practice, and pause.
listen not with purpose to respond but to hear the other person, and allow silence before responding.
say what you need, not what you ought. that is, avoid cliches in standard context. cliches are fine, but only when you warp the metaphor in a new way. “like shooting fish in a barrel” generally refers to something as easy, use it to mean a frivolous and pointless task.
more bluntly, to be well spoken you have to make people enjoy listening to you. to be a pleasurable speaker, you have to be interesting. to be interesting your words must be acceptable, tacit, and short.
people will stop listening if you sound pretentious/verbose, ignorant, or alien.
do not use broken analogies/comparisons. do not say “a is like z. b is like y.” the declarative statements are not meaningful, and often require cliche premise of how z and y relate. also punctuate with clarity as needed. for example “life without you would be like a broken pencil; pointless.” the addendum helps direct and communicate when the metaphor itself might be lacking. this allowing yourself to be wrong, recognizing it, and taking it in stride will make you sound far better than whatever “moral justice” you could inflict by leaving the confused person confused. well spoken people need not posture.
… (commenting about other people’s advice)
a person bellow says “succinctly”, but do not use words you can’t express in other medium. do not write a word you can’t say/pronounce. do not say a word you wouldn’t be able to write correctly the first time you hear it. imagine every person in the conversation is an 8 year old.
another example is ‘bourgeois’ which is pronounced ‘boozhwa’.
“well spoken people are not long winded” yes, we are. take the time you need to express the thought, don’t jam it all into one sentence; to speak abruptly is often to speak poorly.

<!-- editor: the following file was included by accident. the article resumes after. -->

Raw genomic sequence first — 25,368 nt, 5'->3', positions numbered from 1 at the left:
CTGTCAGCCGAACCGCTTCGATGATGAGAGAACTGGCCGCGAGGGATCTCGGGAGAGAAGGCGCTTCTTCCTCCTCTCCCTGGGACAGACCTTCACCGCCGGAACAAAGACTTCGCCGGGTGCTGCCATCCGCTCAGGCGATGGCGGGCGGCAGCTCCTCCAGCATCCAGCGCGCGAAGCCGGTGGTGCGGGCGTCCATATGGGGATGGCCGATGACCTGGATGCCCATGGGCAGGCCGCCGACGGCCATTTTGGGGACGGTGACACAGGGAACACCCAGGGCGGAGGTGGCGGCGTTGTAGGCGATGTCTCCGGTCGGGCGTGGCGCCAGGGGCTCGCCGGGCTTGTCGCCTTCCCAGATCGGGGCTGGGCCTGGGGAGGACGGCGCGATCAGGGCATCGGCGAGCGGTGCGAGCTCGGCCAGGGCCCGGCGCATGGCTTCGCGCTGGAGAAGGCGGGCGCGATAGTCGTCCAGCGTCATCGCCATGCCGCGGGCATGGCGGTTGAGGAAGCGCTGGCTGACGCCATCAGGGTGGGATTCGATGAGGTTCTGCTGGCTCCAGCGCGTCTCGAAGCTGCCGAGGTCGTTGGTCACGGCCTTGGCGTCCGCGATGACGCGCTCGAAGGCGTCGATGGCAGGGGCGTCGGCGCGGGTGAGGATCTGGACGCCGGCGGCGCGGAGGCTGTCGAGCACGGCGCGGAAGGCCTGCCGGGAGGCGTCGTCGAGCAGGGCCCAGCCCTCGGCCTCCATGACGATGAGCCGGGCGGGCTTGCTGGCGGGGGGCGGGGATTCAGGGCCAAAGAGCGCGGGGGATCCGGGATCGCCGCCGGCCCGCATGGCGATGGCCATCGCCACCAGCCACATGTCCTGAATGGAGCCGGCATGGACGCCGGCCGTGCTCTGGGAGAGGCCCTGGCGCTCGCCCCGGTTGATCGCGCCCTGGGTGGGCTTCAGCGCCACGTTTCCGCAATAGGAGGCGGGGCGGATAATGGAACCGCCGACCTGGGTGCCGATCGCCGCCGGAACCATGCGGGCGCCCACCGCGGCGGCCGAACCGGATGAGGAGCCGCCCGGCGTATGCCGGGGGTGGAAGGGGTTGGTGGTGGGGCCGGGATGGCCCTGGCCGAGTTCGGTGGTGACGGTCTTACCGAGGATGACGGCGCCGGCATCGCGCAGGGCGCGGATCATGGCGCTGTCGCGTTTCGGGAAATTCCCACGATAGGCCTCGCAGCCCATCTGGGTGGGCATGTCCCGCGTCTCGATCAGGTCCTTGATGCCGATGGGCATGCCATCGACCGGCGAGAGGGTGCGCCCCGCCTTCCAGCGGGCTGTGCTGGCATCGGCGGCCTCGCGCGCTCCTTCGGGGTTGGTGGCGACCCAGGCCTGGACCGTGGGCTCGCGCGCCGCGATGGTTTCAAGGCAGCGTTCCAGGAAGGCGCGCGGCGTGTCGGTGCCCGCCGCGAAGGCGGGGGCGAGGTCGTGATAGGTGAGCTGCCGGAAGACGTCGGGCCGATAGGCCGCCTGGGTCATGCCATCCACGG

a different person says “acquire articulation for accuracy”; don’t. that makes you verbose. for example, a league may be 3 miles, and a furlong may be 1/8 of a mile. don’t use them unintentionally. “a league of men; 10 thousand shoulder to shoulder, a bloody line for the blood line…” is fine. “we went 6.3 leagues” is not; ’19 miles’ is better than ‘6.3 leagues’. in general avoid ostentatious terms- if you have to look it up, it’s poorly chosen.
yet another mentions speaking slowly. being verbose or intentionally confusing makes you pompous. speaking slowly makes you seem like an asshole. if you are dealing with someone who speaks english as a seccond language and it takes the person a while to decode, don’t ask if the person wants you to speak slower. there is a difference between speaking slowly and allowing the other person have a moment’s silence. asking if the person needs you to speak slowly is attributing a character flaw to the other person, it is better to be okay with the silence and if it gets a bit long, to ask what part you expressed poorly.
one last thing, if you seek to speak eloquently. try to make the person you speak to feel like the smartest person in the room. if you attempt this approach don’t ever project verbal guilt:
* “i don’t think that means what you think that means”
* “well what i said has obvious meaning”
* don’t use rare words unintentionally.
* tend toward repeating yourself at least once using different terms.
* assume the error was made in the expression, not the interpretation. approach and speak from your audience’ perspective.